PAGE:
The landscape along U. S. 160 is gently rolling, impressionistically splattered with dark green pine trees, carved up by ravines and gullies, rippled and wrinkled with low, scrubby hills. Dots of cattle are scattered out on the range lands in bunches of six or 10 and herds of 50, heads down. They’re every where, keeping the grasses mowed unnaturally low on their side of the barbed wire running along the side of the two-lane highway.

The chase team assembles around Observation Zero, starting with, left, Allan Detrich, Brian McNoldy. Nancy Bose, Chris Howell and Geoff Mackley. (Bill Steigerwald, Post-Gazette)

After 15 minutes, we pass a farmhouse with the standard set of outbuildings protected by mature oak trees. There are steel storage tanks and windmills. And a few, dinosaur-like wells bobbing up and down, taking steady, little sips of oil or natural gas from under the vast emptiness of the Great Plains as they gently rise in elevation toward the Rockies. It’s another 15 minutes before a second farm house whizzes past.

Thirty tornadoes could slice through here in the next 10 minutes and never hit a living thing.

-- Bill Steigerwald

Team locator map      Author's notes      The Chase Team


Day 2 - May 14
The calm before
Medicine Lodge, Kansas  10:30 a.m. CDT

Merry Mother's Day.

The excitement of tornado chasing has been doused by good weather over Tornado Alley.

Weatherwise, not to mention otherwise, nothing is going to happen today. Based on Brian and Chris' knowing prognostications and crunching of the kind of weather data that meteorologists like Joe DeNardo understand but is too esoteric to torture TV viewers with, the team has decided to stay right here.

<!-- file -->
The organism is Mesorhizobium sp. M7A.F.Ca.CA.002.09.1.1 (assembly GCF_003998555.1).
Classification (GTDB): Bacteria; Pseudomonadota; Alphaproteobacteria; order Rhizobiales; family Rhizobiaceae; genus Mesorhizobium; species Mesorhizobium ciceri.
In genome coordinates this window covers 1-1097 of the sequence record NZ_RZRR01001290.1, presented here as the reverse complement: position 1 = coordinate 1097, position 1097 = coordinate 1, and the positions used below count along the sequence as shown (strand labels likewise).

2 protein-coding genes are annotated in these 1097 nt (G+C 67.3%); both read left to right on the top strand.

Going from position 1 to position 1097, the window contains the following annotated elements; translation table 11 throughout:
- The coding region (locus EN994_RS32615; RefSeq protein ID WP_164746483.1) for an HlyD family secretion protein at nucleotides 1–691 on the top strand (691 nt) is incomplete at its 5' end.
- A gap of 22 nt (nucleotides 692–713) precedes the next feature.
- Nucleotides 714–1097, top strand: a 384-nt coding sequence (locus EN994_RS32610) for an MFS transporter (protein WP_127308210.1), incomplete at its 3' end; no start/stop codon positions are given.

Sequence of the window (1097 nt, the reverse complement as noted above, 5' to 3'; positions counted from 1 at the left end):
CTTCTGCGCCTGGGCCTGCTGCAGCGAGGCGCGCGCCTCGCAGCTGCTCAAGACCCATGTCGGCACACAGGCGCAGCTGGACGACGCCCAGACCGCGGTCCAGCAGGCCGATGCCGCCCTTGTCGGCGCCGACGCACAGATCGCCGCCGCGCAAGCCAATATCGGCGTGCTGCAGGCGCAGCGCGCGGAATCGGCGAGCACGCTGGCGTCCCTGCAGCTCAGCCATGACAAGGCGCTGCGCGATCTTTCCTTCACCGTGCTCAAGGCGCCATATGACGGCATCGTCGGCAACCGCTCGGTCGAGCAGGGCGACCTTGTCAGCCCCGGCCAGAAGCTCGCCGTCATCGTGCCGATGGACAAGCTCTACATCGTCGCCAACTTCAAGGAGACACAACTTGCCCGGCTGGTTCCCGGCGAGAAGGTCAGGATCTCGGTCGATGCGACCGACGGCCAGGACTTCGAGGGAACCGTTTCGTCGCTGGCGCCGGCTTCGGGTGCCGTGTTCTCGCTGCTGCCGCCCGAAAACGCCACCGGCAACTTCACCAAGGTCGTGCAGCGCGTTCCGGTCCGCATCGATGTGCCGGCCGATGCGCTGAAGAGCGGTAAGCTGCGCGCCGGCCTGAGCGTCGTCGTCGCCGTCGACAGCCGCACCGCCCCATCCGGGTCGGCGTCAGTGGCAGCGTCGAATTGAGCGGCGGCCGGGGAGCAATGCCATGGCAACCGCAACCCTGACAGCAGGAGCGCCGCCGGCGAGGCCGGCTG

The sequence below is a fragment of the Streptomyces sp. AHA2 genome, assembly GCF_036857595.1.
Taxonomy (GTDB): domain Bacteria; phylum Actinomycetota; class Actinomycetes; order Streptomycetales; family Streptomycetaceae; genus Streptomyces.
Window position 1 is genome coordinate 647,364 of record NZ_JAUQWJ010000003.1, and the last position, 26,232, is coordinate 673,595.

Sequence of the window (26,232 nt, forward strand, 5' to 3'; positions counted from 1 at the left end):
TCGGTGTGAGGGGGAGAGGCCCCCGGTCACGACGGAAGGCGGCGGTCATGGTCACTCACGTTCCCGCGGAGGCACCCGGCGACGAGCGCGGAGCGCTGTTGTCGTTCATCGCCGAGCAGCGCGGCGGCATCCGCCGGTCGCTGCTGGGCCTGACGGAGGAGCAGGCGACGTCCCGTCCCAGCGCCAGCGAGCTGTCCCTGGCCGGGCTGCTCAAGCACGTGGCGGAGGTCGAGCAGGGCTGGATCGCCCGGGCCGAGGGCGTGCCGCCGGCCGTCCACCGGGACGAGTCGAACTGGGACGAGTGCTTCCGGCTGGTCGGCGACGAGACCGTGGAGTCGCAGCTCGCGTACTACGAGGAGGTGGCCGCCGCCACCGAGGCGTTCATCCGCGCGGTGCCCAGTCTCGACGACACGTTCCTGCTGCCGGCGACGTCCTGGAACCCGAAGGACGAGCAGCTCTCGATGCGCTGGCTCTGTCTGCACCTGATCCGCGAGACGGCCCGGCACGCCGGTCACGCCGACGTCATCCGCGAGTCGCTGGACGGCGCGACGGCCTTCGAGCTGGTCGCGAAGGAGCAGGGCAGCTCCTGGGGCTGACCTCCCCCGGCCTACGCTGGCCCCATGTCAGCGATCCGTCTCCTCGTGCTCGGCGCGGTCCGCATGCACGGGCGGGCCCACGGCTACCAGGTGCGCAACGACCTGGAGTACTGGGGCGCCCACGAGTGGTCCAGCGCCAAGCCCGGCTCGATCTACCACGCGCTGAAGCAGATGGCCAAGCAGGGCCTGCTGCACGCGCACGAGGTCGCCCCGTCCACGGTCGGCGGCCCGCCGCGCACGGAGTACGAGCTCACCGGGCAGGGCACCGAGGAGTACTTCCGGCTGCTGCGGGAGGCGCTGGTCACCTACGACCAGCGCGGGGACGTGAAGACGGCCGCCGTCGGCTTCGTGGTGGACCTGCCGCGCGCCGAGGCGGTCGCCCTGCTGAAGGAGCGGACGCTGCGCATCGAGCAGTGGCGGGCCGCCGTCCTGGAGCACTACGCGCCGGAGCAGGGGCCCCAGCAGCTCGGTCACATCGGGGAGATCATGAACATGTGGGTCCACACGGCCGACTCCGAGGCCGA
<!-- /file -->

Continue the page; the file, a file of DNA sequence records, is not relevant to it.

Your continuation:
The TV weatherman in Wichita is talking about some disturbed air coming across the Rockies and has dropped hints of possible thunderstorms as early as tonight in southwest Kansas.

Today we'll be stuck in the 70s but tomorrow will be warmer and bad weather will be within striking distance.

By tomorrow this county seat of 2,500 rurally sprawled folks will be the happening place to be. Today it's a quieter story, a day to rest and wait.

We'll try to find something to do. But the Kansas High School Rodeo was last month and it won't be till September that the town celebrates Indian Summer Days.

-- Bill Steigerwald

Team locator map      Author's notes      The Chase Team


Chase Day 1 - May 13
The Day's End
Medicine Lodge, Kansas 10:40 p.m.

It's so quiet here in the middle of Middle America you can hear a pickup truck door slam a quarter mile away. The Indian Oven, the town greasy spoon, closed 10 minutes ago.

The chase team is ensconced in two $44 rooms at the Copa Motel, where they spent almost a week last year. It's like a beloved vacation home to them.

To save money, we're three to a room. It's like a slumber party for people who work at Radio Shack. Everywhere you look there are cameras, computers, cell phones, printers and luggage.

Geoff Mackley, the world-roaming danger seeker and adventure camera man, is sound asleep on the floor of Room 53. Sleeping on floors is an improvement over his usual beds. In the last six months he's slept in the festering jungles of Indonesia, on the rocky rims of erupting volcanoes in Japan and on ledges at 18,000 feet on Mt. Aconcagua in Argentina.